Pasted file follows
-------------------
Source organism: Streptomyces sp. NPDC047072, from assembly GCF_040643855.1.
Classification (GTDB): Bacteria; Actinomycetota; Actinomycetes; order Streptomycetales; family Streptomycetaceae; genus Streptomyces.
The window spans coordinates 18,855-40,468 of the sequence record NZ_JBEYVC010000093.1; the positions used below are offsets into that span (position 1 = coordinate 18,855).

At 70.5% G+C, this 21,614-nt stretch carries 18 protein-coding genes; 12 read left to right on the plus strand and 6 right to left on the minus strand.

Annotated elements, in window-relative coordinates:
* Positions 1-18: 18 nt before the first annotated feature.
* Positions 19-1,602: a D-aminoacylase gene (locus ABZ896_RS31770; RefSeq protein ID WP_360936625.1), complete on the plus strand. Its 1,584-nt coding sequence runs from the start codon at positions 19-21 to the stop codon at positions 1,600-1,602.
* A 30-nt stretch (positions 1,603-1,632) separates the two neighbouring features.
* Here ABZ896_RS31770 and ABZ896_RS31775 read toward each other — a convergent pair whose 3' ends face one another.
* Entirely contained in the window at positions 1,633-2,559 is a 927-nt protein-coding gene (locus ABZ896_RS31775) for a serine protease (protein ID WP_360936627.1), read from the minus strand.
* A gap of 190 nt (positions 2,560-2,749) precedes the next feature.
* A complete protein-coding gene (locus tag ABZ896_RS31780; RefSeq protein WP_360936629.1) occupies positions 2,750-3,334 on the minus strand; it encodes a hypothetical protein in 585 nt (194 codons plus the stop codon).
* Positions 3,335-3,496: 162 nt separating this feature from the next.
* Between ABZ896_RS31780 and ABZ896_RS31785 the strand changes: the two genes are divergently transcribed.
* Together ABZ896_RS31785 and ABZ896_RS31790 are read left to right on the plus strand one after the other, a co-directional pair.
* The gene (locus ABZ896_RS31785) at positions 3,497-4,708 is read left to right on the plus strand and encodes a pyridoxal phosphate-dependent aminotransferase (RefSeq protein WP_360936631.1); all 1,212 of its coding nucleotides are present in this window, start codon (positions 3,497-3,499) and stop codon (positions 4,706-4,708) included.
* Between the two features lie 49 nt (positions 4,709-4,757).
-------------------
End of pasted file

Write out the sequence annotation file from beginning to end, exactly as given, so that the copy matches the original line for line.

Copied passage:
Source organism: Streptomyces sp. NPDC047072, from assembly GCF_040643855.1.
Classification (GTDB): Bacteria; Actinomycetota; Actinomycetes; order Streptomycetales; family Streptomycetaceae; genus Streptomyces.
The window spans coordinates 18,855-40,468 of the sequence record NZ_JBEYVC010000093.1; the positions used below are offsets into that span (position 1 = coordinate 18,855).

At 70.5% G+C, this 21,614-nt stretch carries 18 protein-coding genes; 12 read left to right on the plus strand and 6 right to left on the minus strand.

Annotated elements, in window-relative coordinates:
* Positions 1-18: 18 nt before the first annotated feature.
* Positions 19-1,602: a D-aminoacylase gene (locus ABZ896_RS31770; RefSeq protein ID WP_360936625.1), complete on the plus strand. Its 1,584-nt coding sequence runs from the start codon at positions 19-21 to the stop codon at positions 1,600-1,602.
* A 30-nt stretch (positions 1,603-1,632) separates the two neighbouring features.
* Here ABZ896_RS31770 and ABZ896_RS31775 read toward each other — a convergent pair whose 3' ends face one another.
* Entirely contained in the window at positions 1,633-2,559 is a 927-nt protein-coding gene (locus ABZ896_RS31775) for a serine protease (protein ID WP_360936627.1), read from the minus strand.
* A gap of 190 nt (positions 2,560-2,749) precedes the next feature.
* A complete protein-coding gene (locus tag ABZ896_RS31780; RefSeq protein WP_360936629.1) occupies positions 2,750-3,334 on the minus strand; it encodes a hypothetical protein in 585 nt (194 codons plus the stop codon).
* Positions 3,335-3,496: 162 nt separating this feature from the next.
* Between ABZ896_RS31780 and ABZ896_RS31785 the strand changes: the two genes are divergently transcribed.
* Together ABZ896_RS31785 and ABZ896_RS31790 are read left to right on the plus strand one after the other, a co-directional pair.
* The gene (locus ABZ896_RS31785) at positions 3,497-4,708 is read left to right on the plus strand and encodes a pyridoxal phosphate-dependent aminotransferase (RefSeq protein WP_360936631.1); all 1,212 of its coding nucleotides are present in this window, start codon (positions 3,497-3,499) and stop codon (positions 4,706-4,708) included.
* Between the two features lie 49 nt (positions 4,709-4,757).